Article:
Introduce one learning station each day. Choose activities that your students are familiar with from the previous year. After the whole group introduction, give students an opportunity to practice the activity. Allow them to work with partners or table groups. Repeat for five days, with five different activities.
You’ve done it! By the end of the first week, you will have five stations that students can rotate through.
3. Introduce Expectations
When the second week begins, you can introduce your classroom expectations for rotating through stations. Prior to class, group students into small groups. From 3 to 5 students work well in a group.
4. Just Practice Movement
Decide on a signal for students to know when it’s time to rotate. Practice several times moving quietly from their desks to their groups, and rotating to the next group at your signal.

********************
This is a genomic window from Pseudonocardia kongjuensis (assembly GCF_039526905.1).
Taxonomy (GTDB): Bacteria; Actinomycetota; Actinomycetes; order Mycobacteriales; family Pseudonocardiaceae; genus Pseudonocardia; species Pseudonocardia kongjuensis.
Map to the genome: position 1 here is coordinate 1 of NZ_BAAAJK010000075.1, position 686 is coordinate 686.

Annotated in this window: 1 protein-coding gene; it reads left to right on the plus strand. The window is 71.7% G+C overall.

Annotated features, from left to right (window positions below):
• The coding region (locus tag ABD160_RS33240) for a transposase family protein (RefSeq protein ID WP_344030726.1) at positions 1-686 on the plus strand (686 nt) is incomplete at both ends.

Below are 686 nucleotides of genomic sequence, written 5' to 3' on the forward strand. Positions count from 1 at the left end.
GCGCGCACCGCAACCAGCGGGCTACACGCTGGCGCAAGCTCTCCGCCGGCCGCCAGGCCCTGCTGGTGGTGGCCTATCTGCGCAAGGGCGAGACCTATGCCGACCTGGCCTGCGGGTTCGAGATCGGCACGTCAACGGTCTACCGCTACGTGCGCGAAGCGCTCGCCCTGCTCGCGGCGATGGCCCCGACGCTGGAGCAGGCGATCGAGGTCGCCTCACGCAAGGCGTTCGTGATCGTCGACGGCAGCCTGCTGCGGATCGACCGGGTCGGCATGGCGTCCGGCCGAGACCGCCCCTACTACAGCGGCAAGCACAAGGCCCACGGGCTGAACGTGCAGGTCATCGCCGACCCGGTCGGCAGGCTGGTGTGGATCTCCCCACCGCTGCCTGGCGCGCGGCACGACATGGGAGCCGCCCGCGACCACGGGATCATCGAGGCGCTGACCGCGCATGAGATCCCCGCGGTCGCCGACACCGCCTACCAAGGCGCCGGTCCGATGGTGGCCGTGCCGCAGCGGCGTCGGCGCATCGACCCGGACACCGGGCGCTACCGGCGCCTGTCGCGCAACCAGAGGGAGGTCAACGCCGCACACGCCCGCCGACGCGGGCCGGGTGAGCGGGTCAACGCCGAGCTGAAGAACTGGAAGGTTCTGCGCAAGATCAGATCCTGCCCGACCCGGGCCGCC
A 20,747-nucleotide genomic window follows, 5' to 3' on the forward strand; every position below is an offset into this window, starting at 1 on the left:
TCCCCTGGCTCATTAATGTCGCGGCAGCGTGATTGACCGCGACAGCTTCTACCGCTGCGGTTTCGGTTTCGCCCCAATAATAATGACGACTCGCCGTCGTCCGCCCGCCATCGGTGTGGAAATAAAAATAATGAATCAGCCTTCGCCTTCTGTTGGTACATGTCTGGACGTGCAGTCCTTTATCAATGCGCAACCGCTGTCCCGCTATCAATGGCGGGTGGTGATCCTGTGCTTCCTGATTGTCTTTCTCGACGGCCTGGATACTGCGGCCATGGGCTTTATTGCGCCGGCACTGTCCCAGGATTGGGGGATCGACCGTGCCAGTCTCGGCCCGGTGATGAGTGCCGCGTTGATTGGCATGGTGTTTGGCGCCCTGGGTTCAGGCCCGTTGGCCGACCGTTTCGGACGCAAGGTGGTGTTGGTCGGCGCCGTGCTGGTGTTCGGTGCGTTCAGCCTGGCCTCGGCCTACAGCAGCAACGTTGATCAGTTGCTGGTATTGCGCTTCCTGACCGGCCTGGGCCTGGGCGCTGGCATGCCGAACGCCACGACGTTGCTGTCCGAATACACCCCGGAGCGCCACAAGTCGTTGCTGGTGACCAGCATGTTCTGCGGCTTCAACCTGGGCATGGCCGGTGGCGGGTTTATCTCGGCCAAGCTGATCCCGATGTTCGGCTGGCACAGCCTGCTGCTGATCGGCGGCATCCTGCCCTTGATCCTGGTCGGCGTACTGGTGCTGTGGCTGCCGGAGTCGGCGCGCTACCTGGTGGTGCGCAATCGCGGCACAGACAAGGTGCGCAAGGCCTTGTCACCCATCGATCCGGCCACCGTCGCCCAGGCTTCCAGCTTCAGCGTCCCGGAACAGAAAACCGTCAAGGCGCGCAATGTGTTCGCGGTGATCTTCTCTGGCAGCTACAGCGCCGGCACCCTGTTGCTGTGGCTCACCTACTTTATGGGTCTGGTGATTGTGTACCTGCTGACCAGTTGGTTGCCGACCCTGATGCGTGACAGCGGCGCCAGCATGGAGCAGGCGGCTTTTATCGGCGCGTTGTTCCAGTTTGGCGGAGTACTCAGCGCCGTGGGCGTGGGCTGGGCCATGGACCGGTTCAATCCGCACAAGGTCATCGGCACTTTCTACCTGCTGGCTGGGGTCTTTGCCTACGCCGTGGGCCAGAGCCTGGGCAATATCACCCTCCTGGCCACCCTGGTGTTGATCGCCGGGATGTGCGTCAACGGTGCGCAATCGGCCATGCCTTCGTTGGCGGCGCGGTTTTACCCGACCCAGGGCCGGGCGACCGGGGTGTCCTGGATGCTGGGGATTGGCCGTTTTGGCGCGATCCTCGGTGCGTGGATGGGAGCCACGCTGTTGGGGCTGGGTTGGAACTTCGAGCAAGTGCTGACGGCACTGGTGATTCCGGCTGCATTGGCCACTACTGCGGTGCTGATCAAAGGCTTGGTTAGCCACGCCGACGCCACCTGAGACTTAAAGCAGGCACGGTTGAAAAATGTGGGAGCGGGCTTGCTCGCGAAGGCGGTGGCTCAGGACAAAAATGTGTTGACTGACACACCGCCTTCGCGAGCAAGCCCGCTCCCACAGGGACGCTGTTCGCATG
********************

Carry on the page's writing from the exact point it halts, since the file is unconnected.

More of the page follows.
5. Now Practice Working
The following day, students are ready to actually work in their stations. You may want to practice the rotation exercise before you begin, to reinforce expectations.
6. Don’t Rush It!
Monitor students during their first week of working in stations, rather than meeting with small groups. The time invested will be well worth it, so students to learn to stay focused and work with their partners.
7. Add Small Group Instruction
After two weeks, your students will be working independently in learning stations, and you can begin the important task of small group instruction. Introduce One additional learning station each week, until you have a balance of reading, writing and word work learning stations.